Another delightful installation was the room curated by artists Jennifer McCoy, Kevin McCoy and Jennifer Dalton. The “TV Guide” theme of the room was somewhat tenuous for some works, but the living room arrangement was curated with choice art nonetheless. The crowd pleaser of the room was Dalton’s Hello, I’m (2015), a series of ten sticker dispensers, bestowing visitors with various custom-made phrases to match their mood, such as “wearing the wrong shoes,” “enjoying proximity to wealth,” and the one I chose—”in my element”! I enjoyed a lovely conversation with Jennifer McCoy about the glass sculptures she constructs with her husband Kevin, casting glass from broken shards of fancy stemware and crystal. The sculptures could be read as either the detritus of a wild, decadent party, or they can be interpreted more darkly, as artifacts of an as-yet-to-happen sociopolitical revolution. I can’t but help to see the latter.

Jennifer Dalton Hello I'm
Jennifer Dalton, Hello, I’m, 2015, custom-printed stickers and stickers dispensers. Detail image below. Photos by Emily Casden, courtesy of Jennifer Dalton.

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McCoy - Adeline 2016
Jennifer & Kevin McCoy, Adeline, from the Broker Glass Series, 2016, cast glass. Installation shot from a previous exhibition. Photo courtesy of Jennifer & Kevin McCoy.

I had an interesting conversation with artist Melissa Maddonni Haims about her knit-wrapped trophies. Melissa has been diagnosed with bipolar disorder, a disorder that she feels is not adequately discussed in our society. With her two-sided trophy sculptures, Haims celebrates our complex psychology, embracing the idea that anyone can hit highs and lows and come out the other side. The front side of the yellow trophy awards the owner as “super sunshiney”; when the top ornament is showing you her rear, the trophy is for “most miserable.” The sculptures are very affordable–and she takes commissions!

IMG_5585 IMG_5584

I spoke with artist Chris Cohen about his highly personal work, exploring the fact and fiction of family narratives, history and memory. Working from his own family albums, the artist remakes portraits and candid shots of relatives to mine his own fraught relationship to his highly religious family. Aptly titled “White Noise,” curator John Ros installed the work in an intimate living room setting.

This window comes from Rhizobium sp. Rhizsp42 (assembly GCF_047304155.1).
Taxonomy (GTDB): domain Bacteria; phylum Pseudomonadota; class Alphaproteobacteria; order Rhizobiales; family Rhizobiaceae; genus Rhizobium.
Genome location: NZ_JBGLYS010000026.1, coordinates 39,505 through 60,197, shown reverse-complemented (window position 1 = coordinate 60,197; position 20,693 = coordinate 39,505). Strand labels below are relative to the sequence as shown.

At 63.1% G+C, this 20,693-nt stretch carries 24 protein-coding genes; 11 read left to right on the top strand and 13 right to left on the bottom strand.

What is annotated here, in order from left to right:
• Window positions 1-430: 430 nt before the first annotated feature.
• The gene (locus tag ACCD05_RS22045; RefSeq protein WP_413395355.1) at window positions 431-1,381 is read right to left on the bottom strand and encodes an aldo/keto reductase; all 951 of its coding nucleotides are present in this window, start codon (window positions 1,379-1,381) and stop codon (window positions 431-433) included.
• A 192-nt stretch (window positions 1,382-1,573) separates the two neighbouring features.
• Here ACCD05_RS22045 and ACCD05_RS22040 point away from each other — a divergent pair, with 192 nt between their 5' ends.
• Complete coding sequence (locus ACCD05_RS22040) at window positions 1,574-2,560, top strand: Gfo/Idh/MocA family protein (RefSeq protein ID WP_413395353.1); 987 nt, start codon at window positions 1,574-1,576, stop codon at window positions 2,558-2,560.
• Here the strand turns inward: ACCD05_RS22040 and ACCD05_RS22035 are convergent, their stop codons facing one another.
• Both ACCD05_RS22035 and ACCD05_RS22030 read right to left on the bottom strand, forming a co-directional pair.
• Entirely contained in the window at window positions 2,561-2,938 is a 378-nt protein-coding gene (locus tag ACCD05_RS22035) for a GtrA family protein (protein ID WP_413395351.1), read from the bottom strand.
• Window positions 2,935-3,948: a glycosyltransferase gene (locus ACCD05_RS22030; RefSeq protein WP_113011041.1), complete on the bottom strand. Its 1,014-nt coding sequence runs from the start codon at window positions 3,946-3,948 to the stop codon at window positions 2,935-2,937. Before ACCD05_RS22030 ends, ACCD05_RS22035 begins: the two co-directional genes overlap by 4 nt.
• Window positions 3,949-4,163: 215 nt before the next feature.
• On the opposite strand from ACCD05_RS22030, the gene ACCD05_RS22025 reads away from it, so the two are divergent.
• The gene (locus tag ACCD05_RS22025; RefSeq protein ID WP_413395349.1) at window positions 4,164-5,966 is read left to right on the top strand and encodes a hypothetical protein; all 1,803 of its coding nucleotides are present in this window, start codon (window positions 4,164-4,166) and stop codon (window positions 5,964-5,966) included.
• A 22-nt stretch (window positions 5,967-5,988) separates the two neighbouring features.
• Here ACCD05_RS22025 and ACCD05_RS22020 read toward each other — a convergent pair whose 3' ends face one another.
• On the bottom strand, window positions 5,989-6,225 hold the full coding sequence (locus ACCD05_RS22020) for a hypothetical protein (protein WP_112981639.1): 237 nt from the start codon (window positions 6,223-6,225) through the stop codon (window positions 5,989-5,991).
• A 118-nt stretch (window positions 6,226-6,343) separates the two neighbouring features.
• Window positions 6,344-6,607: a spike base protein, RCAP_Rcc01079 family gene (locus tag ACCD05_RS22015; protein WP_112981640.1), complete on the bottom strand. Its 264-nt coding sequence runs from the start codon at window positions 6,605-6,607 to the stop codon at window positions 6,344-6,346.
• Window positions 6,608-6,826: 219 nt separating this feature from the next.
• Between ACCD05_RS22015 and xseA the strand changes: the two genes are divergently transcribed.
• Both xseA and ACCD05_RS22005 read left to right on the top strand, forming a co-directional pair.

Chris Cohen installation
Chris Cohen, White Noise, partial view of Spring/Break installation. Photo by Joanna Gmuender, courtesy of Chris Cohen.

The last piece I’ll address at length is an ambitious and beautiful project by Irish artist and animator David O’Reilly. When I looked up O’Reilly, I learned that he has an expansive studio practice that covers works in the entertainment industry, music industry, television and gaming (the most recognizable project to me was that O’Reilly created the animation sequences in Spike Jonze’s Her, with that little punky marshmallow puff). For Spring/Break, curator Yve Yang showed a trailer for O’Reilly’s Everything, a “video game” that isn’t really played so much as lived and experienced. In the ultimate effort to bestow and spread concepts of cosmic empathy, in Everything you can literally be anything: a speck of pollen, a lion, a plant, a universe. You can create universes within universes. In our era of tribal politics, ravaged Mother Nature, and all around dark times, the karmic message at the heart of this game/art is deeply moving. Suffice it to say it’s better to experience the trailer than have me explain it to you (click image below). In fact, you can buy it or download for your computer or Nintendo Switch for the low cost of $15! Worth every penny.

Everything_KeyArt
Click the image to be redirected to a 10 minute “trailer” for the “Everything” game by David O’Reilly.

Below are a few other works I enjoyed from the fair.

Yelena Yemchuk Lady in the Lake
Yelena Yemchuk, The Lady in the Lake. Room curated by Sara Vanderbeek. Photo by Emily Casden, courtesy of Yelena Yemchuk.
Arghavan Khosravi She Had a Dream
Arghavan Khosravi, She Had a Dream, 2018, acrylic on found wood block printed fabric, acrylic on cotton canvas mounted on two separate wood panels. Room curated by Kristen Smoragiewicz. Photo by Emily Casden, courtesy of Arghavan Khosravi.

Some of the more political art at the fair…

Margaret Roleke Weapons of Mass Destruction
Margaret Roleke, Weapons of Mass Destruction, 2019, light box with video (video not pictured). Photo by Emily Casden, courtesy of Margaret Roleke.

The translucency of this large painting by Anthony Goicolea makes for a luminous effect.

Anthony Goicolea Reverse Repoussoir
Anthony Goicolea, Reverse Repoussoir, 2018, oil paint on double-sided mylar film. Photo by Emily Casden, courtesy of Anthony Goicolea.

I spoke with Chris Walla about this series of colorful bandanas, embroidered with models from gay magazines. Connecting to the quilting roots of the AIDS crisis, Walla crafted these in response to conservative political discourse during the Bush Jr. administration. Walla’s sculptures on view–phrases made from dangling ball-chains–are poignant and deliciously tactile. Check out my video of its beautiful movement.

IMG_5597

Spring Art Fair Highlights: the Armory Show